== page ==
MINNEAPOLIS -- The Twins' starting rotation just hasn't been able to catch a break on this homestand. Three times in the last four games, Minnesota starters have taken strong starts late into the game before being undone by a combination of bad luck and inherited runners being let in by the bullpen.
Right-hander Ricky Nolasco was the victim this time in Minnesota's 3-1 loss to Oakland on Monday. He shut the A's out over six strong innings but was charged with three runs in the seventh due to two defensive misplays and two hits off reliever Taylor Rogers.
"We still had chances to minimize there," said Twins manager Paul Molitor. "We didn't make a play, and then we had the bobble on potentially what I thought might have been a double play, if it's exchanged cleanly. And then a two-strike base hit with the bases loaded, and that's pretty much the game."
Minnesota's bullpen has allowed all six of its inherited runners to score in the four games on this homestand. Both of the Twins' losses in that span have come as a result of those late runs.
Texas cashed in both runners that Ervin Santana left on in the seventh on Friday to kill a shutout and force extra innings, while the two runners left on by Nolasco on Monday became the go-ahead runs for Oakland that snapped a 1-1 tie.
Molitor doesn't necessarily think his bullpen has pitched badly in those situations; it's just that opponents have been opportunistic and have taken good at-bats.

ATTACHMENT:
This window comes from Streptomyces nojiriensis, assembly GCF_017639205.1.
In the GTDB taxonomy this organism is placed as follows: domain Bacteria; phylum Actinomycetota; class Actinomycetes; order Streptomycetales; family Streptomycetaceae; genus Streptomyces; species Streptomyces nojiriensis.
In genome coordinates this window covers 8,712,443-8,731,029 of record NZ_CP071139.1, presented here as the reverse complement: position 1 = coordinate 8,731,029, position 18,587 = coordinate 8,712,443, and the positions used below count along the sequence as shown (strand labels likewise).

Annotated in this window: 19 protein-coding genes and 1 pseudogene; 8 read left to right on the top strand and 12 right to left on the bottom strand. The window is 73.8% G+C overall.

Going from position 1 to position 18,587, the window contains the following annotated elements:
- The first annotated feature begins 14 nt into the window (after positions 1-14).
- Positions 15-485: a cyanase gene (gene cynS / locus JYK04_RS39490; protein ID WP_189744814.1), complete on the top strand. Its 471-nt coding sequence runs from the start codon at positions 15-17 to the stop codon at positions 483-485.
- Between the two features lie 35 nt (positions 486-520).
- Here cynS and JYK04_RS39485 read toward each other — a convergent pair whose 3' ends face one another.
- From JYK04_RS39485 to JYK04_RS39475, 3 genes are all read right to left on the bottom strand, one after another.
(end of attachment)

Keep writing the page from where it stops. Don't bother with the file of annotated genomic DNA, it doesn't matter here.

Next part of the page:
"If you go back and look at it, I think we've thrown well," he said. "You're looking for guys to come in and stop them and try to keep them where they're at, but I don't have any complaints about how they've been throwing the ball. The results just haven't been very good with inherited runners within the last week."
It doesn't help that the defense has been less than stellar in those situations.
On Monday, the Twins had two big chances to curb the damage in the critical seventh, but two miscues cost them.
Following Danny Valencia's leadoff double, Nolasco induced a grounder to short from Khris Davis, but Eduardo Nunez's throw to nab Valencia going to third was far to the left-field side of third base. Although Miguel Sano's sweep tag was initially ruled to be in time, a replay review overturned the call and put runners on first and third with no outs.
"A good throw, and he's probably out by a fair margin," Molitor said. "It's not a throw that you practice a lot, but [Nunez] didn't have any obstruction from the runner, I believe. I think he just kind of let the ball get out there and made a tougher play."
Later in the inning, with the bases loaded and one out and Rogers on the mound, pinch-hitter Jake Smolinski dribbled a grounder in front of home plate, but Rogers dropped the ball while trying to flip it to catcher Juan Centeno, who was able to pick the ball up for the forceout without a chance at a double play.
Coco Crisp followed with the two-out, two-run go-ahead single to bury the Twins.
"It's not like the ball was flying all over the place," Molitor said. "It's just one of those days where one little hiccup was enough to change the outcome of the game."
Do-Hyoung Park is a reporter for MLB.com based in Minneapolis. This story was not subject to the approval of Major League Baseball or its clubs.